West Virginia to start new measure designed to make section of I-77 safer

Scenic Turnpike
Checking equipment on tractor-trailers is one strategy for making a dangerous section of Interstate 77 in West Virginia safer to travel. (Courtesy: WEST VIRGINIA DOT)

PRINCETON, W.Va. — West Virginia officials say they hope some new measures will make a dangerous section of Interstate 77 safer to travel.

The Bluefield Daily Telegraph reports West Virginia Parkways Authority said it would lower the speed limit from 70 to 60 by the end of April, increase patrols and check tractor-trailers’ equipment more often.

Parkway General Manager Greg Barr made the comments Monday during a ceremony in which a bridge was dedicated to two Parkways to the late Nathan Andrew Thompson of Princeton and his nephew, 21-year-old Richard Nathaniel Lambert of Kegley. Both men, who were West Virginia Parkways employees, lost their lives as a result of an August 16, 2018, crash near mile marker 23.

A third Parkways Authority employee, Ethan Kestner, 19, of Princeton survived the crash. He has been recovering from his injuries, Barr said.

There have been several fatal crashes between mile marker 20 and mile marker 27, a section of Interstate 77 that goes down Flat Top Mountain into Mercer County. Barr said that members of the Princeton Rescue and families of the people who lost their lives to crashes have talked to the West Virginia Parkways Authority about ways to make the highway safer.

During the authority’s last board meeting, its members looked at a speed study that was done and put forward a motion to lower the speed limit. The speed limit between mile marker 20 and mile marker 27 will be lowered from 70 mph to 60 mph, Barr said. This mandatory speed limit goes into effect by the end of April.

A more immediate measure is to make a greater effort to increase State Police patrols to enforce the speed limits, Barr stated. A second measure has been to hire an additional state Public Service Commission officer – there were previously just two – to review and check the equipment on tractor-trailers. More reflective warning signs called chevrons will be placed at the bottom of Flat Top Mountain near the 20 mile marker to give truck drivers more advanced notice to slow down for the curves they are approaching.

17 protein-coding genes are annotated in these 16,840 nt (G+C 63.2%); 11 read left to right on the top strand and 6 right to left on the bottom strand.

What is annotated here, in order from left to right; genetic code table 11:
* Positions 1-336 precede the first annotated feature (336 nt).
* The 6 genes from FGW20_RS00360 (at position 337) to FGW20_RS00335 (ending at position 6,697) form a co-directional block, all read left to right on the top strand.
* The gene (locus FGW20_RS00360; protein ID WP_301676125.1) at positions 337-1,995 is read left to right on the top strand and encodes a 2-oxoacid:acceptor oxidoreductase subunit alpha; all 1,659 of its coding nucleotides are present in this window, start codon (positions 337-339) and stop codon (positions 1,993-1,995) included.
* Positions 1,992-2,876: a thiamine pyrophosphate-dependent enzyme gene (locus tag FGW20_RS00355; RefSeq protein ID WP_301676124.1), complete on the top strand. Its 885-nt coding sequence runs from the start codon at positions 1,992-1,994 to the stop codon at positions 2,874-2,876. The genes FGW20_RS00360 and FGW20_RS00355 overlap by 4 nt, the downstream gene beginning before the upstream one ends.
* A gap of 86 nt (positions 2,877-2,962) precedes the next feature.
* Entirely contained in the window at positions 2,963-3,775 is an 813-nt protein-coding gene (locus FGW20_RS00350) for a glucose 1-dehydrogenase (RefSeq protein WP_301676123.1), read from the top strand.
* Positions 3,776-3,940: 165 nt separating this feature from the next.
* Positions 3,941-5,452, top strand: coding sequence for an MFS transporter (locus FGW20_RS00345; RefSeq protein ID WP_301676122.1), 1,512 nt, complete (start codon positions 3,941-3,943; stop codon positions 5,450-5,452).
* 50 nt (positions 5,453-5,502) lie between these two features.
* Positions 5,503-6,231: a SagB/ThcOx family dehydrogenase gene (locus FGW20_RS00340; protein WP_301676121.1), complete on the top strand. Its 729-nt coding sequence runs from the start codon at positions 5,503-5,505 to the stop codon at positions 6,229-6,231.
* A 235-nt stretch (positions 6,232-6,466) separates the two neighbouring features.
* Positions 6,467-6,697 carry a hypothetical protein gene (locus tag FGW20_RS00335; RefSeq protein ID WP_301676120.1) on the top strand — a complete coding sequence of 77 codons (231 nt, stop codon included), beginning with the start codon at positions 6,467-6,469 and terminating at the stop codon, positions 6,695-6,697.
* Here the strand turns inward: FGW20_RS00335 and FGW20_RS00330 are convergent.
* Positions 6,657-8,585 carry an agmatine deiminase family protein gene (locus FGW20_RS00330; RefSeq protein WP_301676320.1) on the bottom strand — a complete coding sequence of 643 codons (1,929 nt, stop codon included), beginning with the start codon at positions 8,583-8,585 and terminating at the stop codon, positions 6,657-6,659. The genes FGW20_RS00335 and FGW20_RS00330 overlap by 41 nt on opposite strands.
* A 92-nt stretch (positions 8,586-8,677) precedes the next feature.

Barr said the authority is also looking at installing barriers in the highway’s median.

Putting a truck stop on top of Flat Top Mountain so truck drivers can check their equipment before heading down the mountain is another option being considered, Barr stated; however, the training of future truck drivers has been a cause of concern.

“The trucking industry is in large growth now and is growing faster than it can find drivers,” he said. “They’re trying to get laws passed to allow 18 year olds to drive across country; the age limit is 21 now.”

Barr said he just wants to make sure that truck driver training is thorough “to make sure drivers are ready before they turn them loose.” Technology helps, but technology also “puts those big screens on their (dashboards)” and creates more distractions while driving.

“We’re trying to look at this comprehensively and doing a lot of different things to make that highway as safe as we can,” Barr stated after the dedication service. Barr said officials are trying to take a comprehensive approach to making the roadway there as safe as possible.




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